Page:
Who is Responsible for Anti-Media Violence in Mexico?
On March 2, Cecilio Pineda Brito, a nationally known crime reporter, was shot dead by two men on a motorcycle. On March 19, Ricardo Monlui Cabrera, the editorial director of the Córdoba’s Él Politico newspaper and president of his local journalism association, fell victim to similar motorcycle drive-by. Miroslava Breach Velducea, a correspondent for the national newspaper La Jornada, was shot and killed four days later. Last Friday, reporter Maximino Rodriguez Palacio was shot dead in La Paz, Mexico, marking the fourth fatal attack on a journalist in only six weeks.
The recent spate of attacks is shocking but not surprising. Human rights and freedom of the press advocates, both domestic and international, have long been calling for a response to anti-media violence in Mexico.
Freedom House’s 2016 Freedom of the Press Index named Mexico “one of the world’s most dangerous places for journalists and media workers,” citing numerous violent attacks in 2015. Conditions have only been intensifying.
According to a report by Article 19–a non-profit devoted to protecting freedom of expression–suppressive and/or violent attacks on journalists have been on the rise since 2010. The report found 426 acts of aggression against journalists and 11 homicides in 2016. While 2016 was the bloodiest year for journalists under President Enrique Peña Nieto and the worst since 2000, 2017 may surpass it.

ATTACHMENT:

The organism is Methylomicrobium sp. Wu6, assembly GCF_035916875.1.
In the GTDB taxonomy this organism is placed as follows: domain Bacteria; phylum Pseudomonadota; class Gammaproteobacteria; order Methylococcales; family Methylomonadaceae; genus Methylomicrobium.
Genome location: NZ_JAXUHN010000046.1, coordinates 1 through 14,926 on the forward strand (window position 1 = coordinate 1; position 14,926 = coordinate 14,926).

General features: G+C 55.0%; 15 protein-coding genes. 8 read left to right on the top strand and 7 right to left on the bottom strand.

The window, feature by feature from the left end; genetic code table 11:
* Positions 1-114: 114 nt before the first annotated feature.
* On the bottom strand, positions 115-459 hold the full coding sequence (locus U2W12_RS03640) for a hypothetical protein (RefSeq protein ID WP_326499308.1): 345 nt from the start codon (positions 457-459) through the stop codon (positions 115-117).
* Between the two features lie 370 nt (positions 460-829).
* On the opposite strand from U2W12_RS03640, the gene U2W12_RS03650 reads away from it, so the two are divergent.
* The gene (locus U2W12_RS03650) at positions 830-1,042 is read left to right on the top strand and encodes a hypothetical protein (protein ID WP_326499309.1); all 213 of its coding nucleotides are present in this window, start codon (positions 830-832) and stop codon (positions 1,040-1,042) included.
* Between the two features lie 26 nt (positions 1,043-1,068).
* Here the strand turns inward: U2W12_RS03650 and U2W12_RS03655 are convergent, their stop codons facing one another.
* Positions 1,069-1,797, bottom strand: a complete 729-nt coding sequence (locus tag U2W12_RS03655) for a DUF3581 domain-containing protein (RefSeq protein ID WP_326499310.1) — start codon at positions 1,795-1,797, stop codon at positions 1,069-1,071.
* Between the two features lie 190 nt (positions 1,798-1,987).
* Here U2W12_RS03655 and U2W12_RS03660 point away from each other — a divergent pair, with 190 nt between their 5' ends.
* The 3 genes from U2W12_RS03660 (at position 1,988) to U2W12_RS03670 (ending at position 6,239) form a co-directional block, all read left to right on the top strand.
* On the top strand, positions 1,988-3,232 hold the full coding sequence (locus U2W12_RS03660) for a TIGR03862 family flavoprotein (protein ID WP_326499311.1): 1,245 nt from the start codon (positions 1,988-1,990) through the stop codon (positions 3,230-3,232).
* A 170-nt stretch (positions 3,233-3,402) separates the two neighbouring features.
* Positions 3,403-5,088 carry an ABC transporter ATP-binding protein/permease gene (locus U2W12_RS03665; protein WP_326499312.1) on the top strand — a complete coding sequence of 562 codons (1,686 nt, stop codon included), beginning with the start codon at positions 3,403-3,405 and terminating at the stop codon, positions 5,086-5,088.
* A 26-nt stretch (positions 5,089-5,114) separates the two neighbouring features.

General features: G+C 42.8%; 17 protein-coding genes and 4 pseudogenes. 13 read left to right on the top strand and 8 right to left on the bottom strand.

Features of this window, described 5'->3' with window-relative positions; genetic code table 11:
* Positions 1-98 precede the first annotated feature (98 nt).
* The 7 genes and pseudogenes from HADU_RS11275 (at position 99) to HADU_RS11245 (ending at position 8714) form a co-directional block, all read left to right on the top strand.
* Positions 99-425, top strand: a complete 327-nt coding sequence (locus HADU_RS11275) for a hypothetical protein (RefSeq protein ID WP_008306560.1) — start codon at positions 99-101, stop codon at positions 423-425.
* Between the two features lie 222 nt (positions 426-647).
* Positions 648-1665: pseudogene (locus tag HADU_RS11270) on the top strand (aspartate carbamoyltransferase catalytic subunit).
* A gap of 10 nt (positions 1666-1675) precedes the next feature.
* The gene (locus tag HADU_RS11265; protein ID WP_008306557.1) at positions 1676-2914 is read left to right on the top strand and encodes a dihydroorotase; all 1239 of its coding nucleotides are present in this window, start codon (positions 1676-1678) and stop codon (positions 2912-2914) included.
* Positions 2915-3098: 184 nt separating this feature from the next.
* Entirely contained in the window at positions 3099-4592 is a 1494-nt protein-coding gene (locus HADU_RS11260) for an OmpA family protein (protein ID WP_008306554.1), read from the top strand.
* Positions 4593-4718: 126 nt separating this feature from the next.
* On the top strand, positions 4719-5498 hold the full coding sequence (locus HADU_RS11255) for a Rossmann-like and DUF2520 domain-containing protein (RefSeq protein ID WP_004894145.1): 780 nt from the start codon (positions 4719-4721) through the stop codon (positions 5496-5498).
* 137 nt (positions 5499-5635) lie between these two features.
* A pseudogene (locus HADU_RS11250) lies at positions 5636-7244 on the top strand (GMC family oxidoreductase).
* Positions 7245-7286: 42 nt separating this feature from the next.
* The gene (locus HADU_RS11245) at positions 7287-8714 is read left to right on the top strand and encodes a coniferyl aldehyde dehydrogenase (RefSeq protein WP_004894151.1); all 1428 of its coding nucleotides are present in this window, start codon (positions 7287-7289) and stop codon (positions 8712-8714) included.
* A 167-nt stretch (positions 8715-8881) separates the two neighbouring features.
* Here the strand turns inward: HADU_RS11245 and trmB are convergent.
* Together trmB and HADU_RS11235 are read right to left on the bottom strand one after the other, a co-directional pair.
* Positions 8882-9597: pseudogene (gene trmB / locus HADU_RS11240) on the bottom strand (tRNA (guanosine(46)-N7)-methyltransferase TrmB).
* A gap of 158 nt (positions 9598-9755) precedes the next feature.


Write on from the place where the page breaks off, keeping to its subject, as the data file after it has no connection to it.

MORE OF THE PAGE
Despite these statistics, Peña Nieto’s government seems unconcerned with attacks on journalists. Article 19 reports that the Mexican Special Prosecutor’s Office on Crimes Against Freedom of Expression–known in Mexico as FEADLE, its Spanish acronym–only investigated 118 cases of the 426 acts of aggression against journalists and that 99.75 percent of attacks go unresolved.
Although criminal organizations often take most of the blame for any kind of violence in Mexico, there is a slew of evidence implicating the government in the anti-media violence. In 2016, “State agents” supposedly perpetrated 53 percent of the 426 acts of aggression identified by Article 19–criminal organizations are believed to have perpetrated 4 percent of the attacks.
Last month, Gilberto Israel Navarro Basaldúa, a journalist from the city of Guanajuato, reported that an employee of the municipal government’s economic council had swerved his car and hit Navarro off his motorcycle. Although employees of state and municipal governments are believed to have carried out the majority acts of aggression, Article 19 found 56 examples in which federal officials allegedly attacked the press.
It is clear that the Mexican government is unwilling to protect its media. Peña Nieto has blamed local governments for obstructing investigations but Article 19 found that his government had consistently refused to use its authority to take control of the process. The fact that state workers from all levels of government are believed to be responsible for the majority of acts of aggression against the media perhaps explains why the government is unwilling to investigate and prosecute anti-media crimes.
Historically victimized by criminal organizations and now increasingly victimized by government officials, the Mexican journalists have no place to turn. Freedom of the press has long been under threat in Mexico, but it appears the government is intent on undermining the expressive freedom in its entirety.